Velonews: Collegiate Cycling Goes Varsity


Jan 3, 2005
<figure ><img title="Collegiate cyclocross nationals" src=""/><p>Lees-McRae is a top collegiate team, despite its school's small enrollment. Photo: Caley Fretz | (File).</p></figure><p>Collegiate nationals will remove its long-standing division I and division II categories in favor of varsity and club races beginning at mountain bike nationals in the fall of 2016, USA Cycling announced Tuesday.</p>
<p>The change comes following a rapid bloom in collegiate varsity programs — led by schools like Fort Lewis College, Marian University, and Lees McRae — over the last decade, and is a result of the increasing gulf in resources between these well-funded programs and the club teams upon which collegiate cycling was originally built.</p>
<p>“This change allows the growth of varsity to stand on its own, rather than at the expense of the club teams,” USA Cycling said in a statement on its website.</p>
<p>Previously, schools were placed into DI or DII based on school size, with exemptions made for small but competitive programs, schools that will likely see varsity designation next year, to move into the higher division.</p>
<p>USA Cycling’s oversight of varsity programs is set to expand, and the governing body will better define what attributes qualify a program for varsity status. The definition will lean heavily on organization and support, rather than competitiveness, according to the statement.</p>
<p>There are currently 17 varsity programs, and seven more described by USA Cycling as “emerging.” USAC Collegiate, the arm of USA Cycling responsible for the management of collegiate cycling, estimates that it will have 30 varsity programs by the time the new structure is implemented.</p>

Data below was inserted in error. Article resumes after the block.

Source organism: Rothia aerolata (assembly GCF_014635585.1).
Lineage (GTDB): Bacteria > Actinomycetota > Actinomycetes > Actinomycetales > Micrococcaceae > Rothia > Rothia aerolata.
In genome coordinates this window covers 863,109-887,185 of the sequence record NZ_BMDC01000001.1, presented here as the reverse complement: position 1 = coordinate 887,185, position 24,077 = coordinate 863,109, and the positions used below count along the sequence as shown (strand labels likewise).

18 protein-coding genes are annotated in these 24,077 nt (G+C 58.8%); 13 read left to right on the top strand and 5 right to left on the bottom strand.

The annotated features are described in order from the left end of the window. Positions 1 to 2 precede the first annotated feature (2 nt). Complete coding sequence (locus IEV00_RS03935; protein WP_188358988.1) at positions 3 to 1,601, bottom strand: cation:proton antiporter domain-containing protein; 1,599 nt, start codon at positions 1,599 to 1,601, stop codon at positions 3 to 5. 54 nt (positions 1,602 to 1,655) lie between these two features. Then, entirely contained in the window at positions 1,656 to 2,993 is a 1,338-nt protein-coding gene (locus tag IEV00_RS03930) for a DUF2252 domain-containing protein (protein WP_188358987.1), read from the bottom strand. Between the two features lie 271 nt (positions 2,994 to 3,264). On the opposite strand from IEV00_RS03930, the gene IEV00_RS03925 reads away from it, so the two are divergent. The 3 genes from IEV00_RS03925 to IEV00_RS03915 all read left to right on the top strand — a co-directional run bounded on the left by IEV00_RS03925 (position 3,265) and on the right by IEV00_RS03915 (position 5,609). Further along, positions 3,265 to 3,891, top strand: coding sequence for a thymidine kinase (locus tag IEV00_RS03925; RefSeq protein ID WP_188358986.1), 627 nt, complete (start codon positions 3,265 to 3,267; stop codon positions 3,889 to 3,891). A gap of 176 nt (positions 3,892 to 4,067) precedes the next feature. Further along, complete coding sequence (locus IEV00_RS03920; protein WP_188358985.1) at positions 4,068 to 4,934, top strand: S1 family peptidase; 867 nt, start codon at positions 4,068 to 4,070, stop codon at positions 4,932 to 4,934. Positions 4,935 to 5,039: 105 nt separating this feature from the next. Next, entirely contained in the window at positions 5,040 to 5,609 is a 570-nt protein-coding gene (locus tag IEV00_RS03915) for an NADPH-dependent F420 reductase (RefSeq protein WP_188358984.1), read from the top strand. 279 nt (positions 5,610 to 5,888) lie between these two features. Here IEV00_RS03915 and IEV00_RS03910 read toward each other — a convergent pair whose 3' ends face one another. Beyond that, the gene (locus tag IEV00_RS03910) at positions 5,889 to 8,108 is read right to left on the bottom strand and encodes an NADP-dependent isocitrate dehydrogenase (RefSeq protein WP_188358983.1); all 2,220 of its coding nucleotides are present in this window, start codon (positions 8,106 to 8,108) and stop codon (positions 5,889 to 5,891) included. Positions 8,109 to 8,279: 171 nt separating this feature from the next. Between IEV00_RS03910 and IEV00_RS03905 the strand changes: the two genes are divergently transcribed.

<p>Varsity programs often come out of smaller schools, those without expensive football or basketball programs, which see cycling as a way to attract high-quality students. Success on the national level has successfully put schools like Lees McRae, which enrolls about 1,000 students, on the national map.</p>
<p>Collegiate cycling is an increasingly important talent pipeline for American professionals. Ted King, now retired, raced for his Middlebury collegiate team; cyclocross star Amanda Miller raced for Colorado State University; U.S. worlds team member Coryn Rivera is about to finish a degree at Marian. As programs increase funding, organization, and support for student athletes, that pipeline only becomes more powerful.</p>
<p>USA Cycling has not yet worked out all of the details of the new system, including how the varsity/club designations will trickle into regular-season conference racing. The governing body is soliciting comments: <a href="mailto:[email protected]">[email protected]</a>.</p>
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